Many times in the zany life of the inveterate tinkerer I find that the solution to a problem is at hand in the bits and pieces lying around the shop (or more likely, my desk). I was looking at a cigarette adapter that came from a cellphone (or something) wondering what use it could be before relegating it to the special waste box.
This paper is a discussion of hardware, software, methods and actions that a newcomer might find useful. It is not meant to be an in-depth discussion of all forms of astro-photography; that would take many books and more knowledge than I have available. But I hope that my descriptions and graphics will help a newcomer to the art understand a bit more what is involved in this wonderful pastime.
Focusing can be a chore at times and if you are one of the practitioners of the arcane art of astro-photography achieving the best focus possible is critical.
In a previous article I talked about building a simple variable-speed controller for a DC focus motor. In this article I’ll show how I put that controller to use on my recently purchased AstroTech 8” f/4 Imaging Newtonian.
SCT’s generally keep their collimation quite well if not mistreated but there will come a time in every SCT owner’s life that they have to re-align their secondary mirror. Here is a simple and effective way to do it that won’t cost you hundreds in fancy equipment.
A few of the habitues of Fingal have, after looking at my setup, called what I have out there ‘Rick’s World of Wires’. This is due to the large number of cables that lead to, or are strung over and around, my telescope mount.
One of the most electrical common needs of an astronomer in the field these days is some way of creating numerous small DC voltages from one big one. The most frequently used source being a 12V marine or automotive battery. The smaller voltages could be anything from 5 to 9 volts and are used to power a hub, a camera etc.. Fortunately, there is a family of step-down voltage regulators that are very inexpensive and easy to work with that can provide what you need. These are the 7800 series 3-lead positive voltage regulators.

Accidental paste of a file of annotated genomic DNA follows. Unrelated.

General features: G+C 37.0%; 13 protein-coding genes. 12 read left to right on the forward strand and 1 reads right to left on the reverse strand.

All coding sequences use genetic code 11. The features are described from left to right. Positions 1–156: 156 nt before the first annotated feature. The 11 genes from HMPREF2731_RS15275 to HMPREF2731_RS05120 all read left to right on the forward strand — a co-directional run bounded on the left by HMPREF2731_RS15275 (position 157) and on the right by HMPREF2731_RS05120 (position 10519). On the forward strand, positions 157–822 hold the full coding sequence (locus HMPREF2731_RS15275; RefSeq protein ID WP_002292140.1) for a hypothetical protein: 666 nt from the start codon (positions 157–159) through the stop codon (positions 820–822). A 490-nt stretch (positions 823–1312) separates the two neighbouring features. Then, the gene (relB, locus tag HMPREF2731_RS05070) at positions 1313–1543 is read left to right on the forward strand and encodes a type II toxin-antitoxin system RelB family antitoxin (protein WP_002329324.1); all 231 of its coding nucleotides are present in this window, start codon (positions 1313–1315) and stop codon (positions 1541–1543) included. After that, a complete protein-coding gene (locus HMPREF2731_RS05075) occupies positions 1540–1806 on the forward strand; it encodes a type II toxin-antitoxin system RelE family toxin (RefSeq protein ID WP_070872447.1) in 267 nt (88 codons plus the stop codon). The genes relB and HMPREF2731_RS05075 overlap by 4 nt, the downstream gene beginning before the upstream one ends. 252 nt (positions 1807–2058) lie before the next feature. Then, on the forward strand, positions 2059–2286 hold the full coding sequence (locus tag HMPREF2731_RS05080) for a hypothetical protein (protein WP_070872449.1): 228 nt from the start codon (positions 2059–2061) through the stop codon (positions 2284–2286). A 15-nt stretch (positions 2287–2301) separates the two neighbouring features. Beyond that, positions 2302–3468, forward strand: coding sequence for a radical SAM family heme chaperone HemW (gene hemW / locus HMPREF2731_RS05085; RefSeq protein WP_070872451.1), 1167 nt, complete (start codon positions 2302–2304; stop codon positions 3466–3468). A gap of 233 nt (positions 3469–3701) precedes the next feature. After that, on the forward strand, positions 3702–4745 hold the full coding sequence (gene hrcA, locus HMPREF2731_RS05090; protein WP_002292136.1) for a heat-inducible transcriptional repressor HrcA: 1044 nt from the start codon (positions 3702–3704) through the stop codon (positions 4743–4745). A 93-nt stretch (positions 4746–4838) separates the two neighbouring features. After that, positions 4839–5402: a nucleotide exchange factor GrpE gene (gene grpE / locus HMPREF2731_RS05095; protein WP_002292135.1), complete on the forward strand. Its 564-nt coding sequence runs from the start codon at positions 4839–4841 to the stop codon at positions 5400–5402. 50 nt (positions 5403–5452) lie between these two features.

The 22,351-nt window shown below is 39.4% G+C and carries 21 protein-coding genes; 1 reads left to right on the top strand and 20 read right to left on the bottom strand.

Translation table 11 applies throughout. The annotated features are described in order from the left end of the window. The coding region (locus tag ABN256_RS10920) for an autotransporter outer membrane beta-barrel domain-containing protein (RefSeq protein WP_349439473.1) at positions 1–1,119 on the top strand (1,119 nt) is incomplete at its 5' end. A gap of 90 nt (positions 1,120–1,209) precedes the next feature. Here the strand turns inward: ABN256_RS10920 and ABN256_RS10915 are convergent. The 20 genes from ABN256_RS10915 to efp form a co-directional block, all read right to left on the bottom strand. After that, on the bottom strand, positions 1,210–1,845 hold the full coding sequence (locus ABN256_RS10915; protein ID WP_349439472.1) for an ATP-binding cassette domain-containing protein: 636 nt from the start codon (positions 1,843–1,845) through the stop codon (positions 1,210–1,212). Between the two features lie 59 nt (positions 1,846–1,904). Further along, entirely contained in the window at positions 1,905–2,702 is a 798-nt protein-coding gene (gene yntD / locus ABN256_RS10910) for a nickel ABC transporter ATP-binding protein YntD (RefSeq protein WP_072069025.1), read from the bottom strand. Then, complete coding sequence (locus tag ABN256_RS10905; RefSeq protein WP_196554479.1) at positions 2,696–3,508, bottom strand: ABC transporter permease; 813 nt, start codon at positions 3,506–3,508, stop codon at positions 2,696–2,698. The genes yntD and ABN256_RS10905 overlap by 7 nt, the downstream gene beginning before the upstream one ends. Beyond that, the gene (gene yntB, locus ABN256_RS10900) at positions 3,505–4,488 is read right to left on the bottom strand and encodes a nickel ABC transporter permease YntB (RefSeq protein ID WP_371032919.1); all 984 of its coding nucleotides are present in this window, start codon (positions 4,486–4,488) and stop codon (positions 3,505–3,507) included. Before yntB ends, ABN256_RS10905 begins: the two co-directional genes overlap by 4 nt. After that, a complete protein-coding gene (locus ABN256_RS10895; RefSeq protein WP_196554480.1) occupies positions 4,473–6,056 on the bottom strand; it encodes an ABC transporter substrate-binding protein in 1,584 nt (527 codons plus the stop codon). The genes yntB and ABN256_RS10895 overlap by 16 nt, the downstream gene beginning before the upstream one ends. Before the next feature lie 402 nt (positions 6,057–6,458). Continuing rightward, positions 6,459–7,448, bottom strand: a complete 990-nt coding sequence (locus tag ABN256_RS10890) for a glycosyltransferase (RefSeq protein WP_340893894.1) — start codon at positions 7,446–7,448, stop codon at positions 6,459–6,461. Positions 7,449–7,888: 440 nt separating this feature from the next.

Over the past few years I have plied my trade as an imager with a few low and medium priced refractors for wide angle imaging and an old Celestron C8 SCT for longer focal length work. The C8, while having very nice optics for its type, just wasn’t giving me the images that I wanted so it was time for a change.
Telescopes that are hauled across the landscape to observing sites away from home get out of alignment, or collimation. Getting things back in order is part of the job of observing. Some telescopes such as Maksutov-Cassegrains with a silvered secondary and refractors tend to keep collimation almost forever (unless mistreated). Other types need to be checked and adjusted sometimes every time that they are used. This little paper will discusss Newtonian type reflectors.
When I arrived in Indiana on my last trip down there I found that I had left my Hotech SCA collimating laser at home. As Doug didn’t have a functioning laser on hand I had to improvise.
There comes a time when it’s good to reduce the number of wires and boxes that are hanging around your mount. I’ve always used a DC/DC adapter to convert 12V down to 8V for my DSLR and another to convert 12V to 5V for my 4-port USB hub. Finally I decided that enough was enough and merged the two into a single small unit.
Any observer knows that dew can quickly put an end to a promising evening, or at least force an intermission as hair dryers are used to dry off fogged optics. In addition, dew may also carry harmful airborne chemicals which attack mirror coatings. While the Kendrick Dew Remover system is very popular, many home brew astronomers and ATM’s might want to make their own Dew Preventer.
My imaging sessions see me in the field using a ‘PC’less’ setup This is not completely true as I do at times carry a netbook to aid in alignment and focusing; but this is only to expand my camera’s LiveView output from the small on-camera LCD to a 10.1 inch display. This could be done as simply with my small 12v black and white TV but the netbook draws less power and is smaller.
Barely a day goes by without someone asking on an astronomy forum “which equatorial mount should I buy” and naively expecting a definitive answer. Most are disappointed to hear ‘It depends’. There are many mounts on the market these days and no single offering is the best one for all circumstances.